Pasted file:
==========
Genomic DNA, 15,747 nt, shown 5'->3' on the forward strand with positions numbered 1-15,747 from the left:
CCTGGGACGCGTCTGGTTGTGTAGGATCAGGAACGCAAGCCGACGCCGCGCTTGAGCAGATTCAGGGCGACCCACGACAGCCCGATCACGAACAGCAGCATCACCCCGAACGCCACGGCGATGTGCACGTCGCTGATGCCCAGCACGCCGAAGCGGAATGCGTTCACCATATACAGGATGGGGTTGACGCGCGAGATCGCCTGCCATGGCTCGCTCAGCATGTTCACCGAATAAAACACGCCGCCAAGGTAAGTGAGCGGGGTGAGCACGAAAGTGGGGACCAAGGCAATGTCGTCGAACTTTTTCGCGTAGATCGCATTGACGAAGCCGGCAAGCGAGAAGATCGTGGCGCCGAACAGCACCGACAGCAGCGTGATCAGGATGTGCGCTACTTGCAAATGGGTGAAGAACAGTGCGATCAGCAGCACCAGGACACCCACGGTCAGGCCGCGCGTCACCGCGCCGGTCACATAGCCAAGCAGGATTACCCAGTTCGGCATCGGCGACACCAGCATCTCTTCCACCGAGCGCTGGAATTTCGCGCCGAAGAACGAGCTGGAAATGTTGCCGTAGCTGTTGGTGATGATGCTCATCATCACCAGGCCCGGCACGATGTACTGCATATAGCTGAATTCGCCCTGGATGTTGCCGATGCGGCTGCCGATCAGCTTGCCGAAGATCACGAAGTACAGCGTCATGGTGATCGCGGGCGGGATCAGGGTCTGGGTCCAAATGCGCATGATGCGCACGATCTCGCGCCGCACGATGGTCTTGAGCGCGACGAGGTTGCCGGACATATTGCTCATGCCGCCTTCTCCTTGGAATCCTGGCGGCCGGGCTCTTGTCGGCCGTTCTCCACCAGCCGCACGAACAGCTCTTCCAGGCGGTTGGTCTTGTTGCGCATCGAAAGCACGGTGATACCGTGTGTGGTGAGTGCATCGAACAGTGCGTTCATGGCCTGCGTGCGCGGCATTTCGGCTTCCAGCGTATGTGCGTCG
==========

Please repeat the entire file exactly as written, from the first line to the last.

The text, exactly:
Genomic DNA, 15,747 nt, shown 5'->3' on the forward strand with positions numbered 1-15,747 from the left:
CCTGGGACGCGTCTGGTTGTGTAGGATCAGGAACGCAAGCCGACGCCGCGCTTGAGCAGATTCAGGGCGACCCACGACAGCCCGATCACGAACAGCAGCATCACCCCGAACGCCACGGCGATGTGCACGTCGCTGATGCCCAGCACGCCGAAGCGGAATGCGTTCACCATATACAGGATGGGGTTGACGCGCGAGATCGCCTGCCATGGCTCGCTCAGCATGTTCACCGAATAAAACACGCCGCCAAGGTAAGTGAGCGGGGTGAGCACGAAAGTGGGGACCAAGGCAATGTCGTCGAACTTTTTCGCGTAGATCGCATTGACGAAGCCGGCAAGCGAGAAGATCGTGGCGCCGAACAGCACCGACAGCAGCGTGATCAGGATGTGCGCTACTTGCAAATGGGTGAAGAACAGTGCGATCAGCAGCACCAGGACACCCACGGTCAGGCCGCGCGTCACCGCGCCGGTCACATAGCCAAGCAGGATTACCCAGTTCGGCATCGGCGACACCAGCATCTCTTCCACCGAGCGCTGGAATTTCGCGCCGAAGAACGAGCTGGAAATGTTGCCGTAGCTGTTGGTGATGATGCTCATCATCACCAGGCCCGGCACGATGTACTGCATATAGCTGAATTCGCCCTGGATGTTGCCGATGCGGCTGCCGATCAGCTTGCCGAAGATCACGAAGTACAGCGTCATGGTGATCGCGGGCGGGATCAGGGTCTGGGTCCAAATGCGCATGATGCGCACGATCTCGCGCCGCACGATGGTCTTGAGCGCGACGAGGTTGCCGGACATATTGCTCATGCCGCCTTCTCCTTGGAATCCTGGCGGCCGGGCTCTTGTCGGCCGTTCTCCACCAGCCGCACGAACAGCTCTTCCAGGCGGTTGGTCTTGTTGCGCATCGAAAGCACGGTGATACCGTGTGTGGTGAGTGCATCGAACAGTGCGTTCATGGCCTGCGTGCGCGGCATTTCGGCTTCCAGCGTATGTGCGTCG